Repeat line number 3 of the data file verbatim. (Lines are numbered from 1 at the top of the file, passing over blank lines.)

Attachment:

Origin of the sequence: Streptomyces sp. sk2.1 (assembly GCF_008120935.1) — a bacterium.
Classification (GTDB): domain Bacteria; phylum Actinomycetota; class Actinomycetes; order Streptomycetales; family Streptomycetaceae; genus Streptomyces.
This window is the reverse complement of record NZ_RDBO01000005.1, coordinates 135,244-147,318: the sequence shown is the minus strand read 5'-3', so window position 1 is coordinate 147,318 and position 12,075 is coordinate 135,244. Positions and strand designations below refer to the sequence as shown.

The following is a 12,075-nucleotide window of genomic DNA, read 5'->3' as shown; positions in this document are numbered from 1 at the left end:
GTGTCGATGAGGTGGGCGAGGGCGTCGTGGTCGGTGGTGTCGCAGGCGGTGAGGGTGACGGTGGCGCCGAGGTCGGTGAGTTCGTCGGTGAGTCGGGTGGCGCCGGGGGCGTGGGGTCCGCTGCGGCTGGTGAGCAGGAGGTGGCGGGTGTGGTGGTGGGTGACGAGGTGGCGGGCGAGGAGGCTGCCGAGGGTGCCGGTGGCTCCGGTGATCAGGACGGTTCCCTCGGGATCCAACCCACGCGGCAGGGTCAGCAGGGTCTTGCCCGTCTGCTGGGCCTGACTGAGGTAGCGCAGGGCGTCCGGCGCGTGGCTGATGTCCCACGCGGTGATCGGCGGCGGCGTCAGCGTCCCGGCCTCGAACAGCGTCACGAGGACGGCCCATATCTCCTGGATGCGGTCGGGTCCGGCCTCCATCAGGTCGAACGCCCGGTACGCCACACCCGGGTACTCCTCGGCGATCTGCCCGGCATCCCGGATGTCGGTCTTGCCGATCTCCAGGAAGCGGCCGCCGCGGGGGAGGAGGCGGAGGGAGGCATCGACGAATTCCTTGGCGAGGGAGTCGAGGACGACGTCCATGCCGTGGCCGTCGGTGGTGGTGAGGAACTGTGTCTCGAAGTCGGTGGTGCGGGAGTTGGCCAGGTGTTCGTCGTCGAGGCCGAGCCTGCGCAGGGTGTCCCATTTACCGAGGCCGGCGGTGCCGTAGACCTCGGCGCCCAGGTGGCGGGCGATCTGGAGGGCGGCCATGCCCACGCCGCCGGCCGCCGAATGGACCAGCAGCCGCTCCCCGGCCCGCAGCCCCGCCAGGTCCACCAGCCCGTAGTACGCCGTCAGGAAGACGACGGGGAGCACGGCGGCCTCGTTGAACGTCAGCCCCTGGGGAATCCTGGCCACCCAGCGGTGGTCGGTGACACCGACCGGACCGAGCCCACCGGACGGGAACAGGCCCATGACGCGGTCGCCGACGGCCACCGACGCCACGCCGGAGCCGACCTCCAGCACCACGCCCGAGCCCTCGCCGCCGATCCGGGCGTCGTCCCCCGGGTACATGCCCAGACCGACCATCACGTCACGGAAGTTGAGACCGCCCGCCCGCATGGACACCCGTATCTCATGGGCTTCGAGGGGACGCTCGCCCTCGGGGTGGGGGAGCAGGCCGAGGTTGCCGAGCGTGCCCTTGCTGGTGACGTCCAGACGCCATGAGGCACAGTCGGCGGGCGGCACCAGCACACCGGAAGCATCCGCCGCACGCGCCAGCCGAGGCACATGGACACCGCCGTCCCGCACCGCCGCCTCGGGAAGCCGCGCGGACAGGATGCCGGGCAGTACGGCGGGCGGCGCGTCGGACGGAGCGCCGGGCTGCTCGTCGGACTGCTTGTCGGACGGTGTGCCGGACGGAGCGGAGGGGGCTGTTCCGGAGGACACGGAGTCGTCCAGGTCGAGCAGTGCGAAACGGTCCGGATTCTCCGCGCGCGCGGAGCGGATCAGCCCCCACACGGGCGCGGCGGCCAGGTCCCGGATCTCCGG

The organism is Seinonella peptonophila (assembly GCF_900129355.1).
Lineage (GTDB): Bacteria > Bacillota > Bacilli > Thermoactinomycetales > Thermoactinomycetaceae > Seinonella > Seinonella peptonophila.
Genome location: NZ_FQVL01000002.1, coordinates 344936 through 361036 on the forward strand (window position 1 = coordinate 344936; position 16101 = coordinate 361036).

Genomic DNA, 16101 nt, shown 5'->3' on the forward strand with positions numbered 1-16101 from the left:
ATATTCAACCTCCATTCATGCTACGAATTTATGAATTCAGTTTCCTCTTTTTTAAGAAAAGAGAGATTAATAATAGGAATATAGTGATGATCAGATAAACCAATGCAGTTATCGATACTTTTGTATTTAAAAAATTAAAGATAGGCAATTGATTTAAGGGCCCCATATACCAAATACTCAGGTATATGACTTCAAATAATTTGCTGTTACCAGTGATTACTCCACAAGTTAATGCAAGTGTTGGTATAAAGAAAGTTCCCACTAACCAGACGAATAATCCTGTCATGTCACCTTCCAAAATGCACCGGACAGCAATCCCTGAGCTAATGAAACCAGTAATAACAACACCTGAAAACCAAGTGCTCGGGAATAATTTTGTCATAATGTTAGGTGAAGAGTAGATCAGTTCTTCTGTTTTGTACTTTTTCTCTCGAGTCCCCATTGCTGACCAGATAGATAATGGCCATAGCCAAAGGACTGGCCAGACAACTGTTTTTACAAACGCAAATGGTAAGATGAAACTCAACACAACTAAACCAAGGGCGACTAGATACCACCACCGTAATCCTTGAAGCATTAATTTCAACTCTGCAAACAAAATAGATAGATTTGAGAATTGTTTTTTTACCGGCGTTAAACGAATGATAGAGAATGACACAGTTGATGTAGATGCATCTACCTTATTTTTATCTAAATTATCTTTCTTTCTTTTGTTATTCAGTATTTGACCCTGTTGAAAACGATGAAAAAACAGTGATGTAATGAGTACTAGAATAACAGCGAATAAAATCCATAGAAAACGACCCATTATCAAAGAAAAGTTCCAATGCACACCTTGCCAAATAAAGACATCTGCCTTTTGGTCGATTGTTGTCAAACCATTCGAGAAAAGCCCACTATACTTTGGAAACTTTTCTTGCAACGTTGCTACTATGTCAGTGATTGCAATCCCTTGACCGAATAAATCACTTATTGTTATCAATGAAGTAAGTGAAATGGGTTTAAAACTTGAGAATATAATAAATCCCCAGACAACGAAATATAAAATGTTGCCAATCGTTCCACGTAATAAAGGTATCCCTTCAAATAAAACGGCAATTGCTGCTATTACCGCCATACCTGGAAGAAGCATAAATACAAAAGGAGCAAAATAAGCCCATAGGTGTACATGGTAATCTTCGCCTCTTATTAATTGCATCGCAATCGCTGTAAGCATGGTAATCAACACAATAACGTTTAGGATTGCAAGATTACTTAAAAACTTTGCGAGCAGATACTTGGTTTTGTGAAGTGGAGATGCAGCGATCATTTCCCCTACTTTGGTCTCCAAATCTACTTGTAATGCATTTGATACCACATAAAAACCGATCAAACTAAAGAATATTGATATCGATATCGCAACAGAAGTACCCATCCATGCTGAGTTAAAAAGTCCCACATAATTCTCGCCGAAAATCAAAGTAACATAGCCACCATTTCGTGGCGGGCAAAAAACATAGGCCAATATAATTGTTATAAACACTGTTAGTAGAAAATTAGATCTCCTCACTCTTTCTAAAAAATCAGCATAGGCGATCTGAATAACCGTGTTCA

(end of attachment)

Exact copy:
This window is the reverse complement of record NZ_RDBO01000005.1, coordinates 135,244-147,318: the sequence shown is the minus strand read 5'-3', so window position 1 is coordinate 147,318 and position 12,075 is coordinate 135,244. Positions and strand designations below refer to the sequence as shown.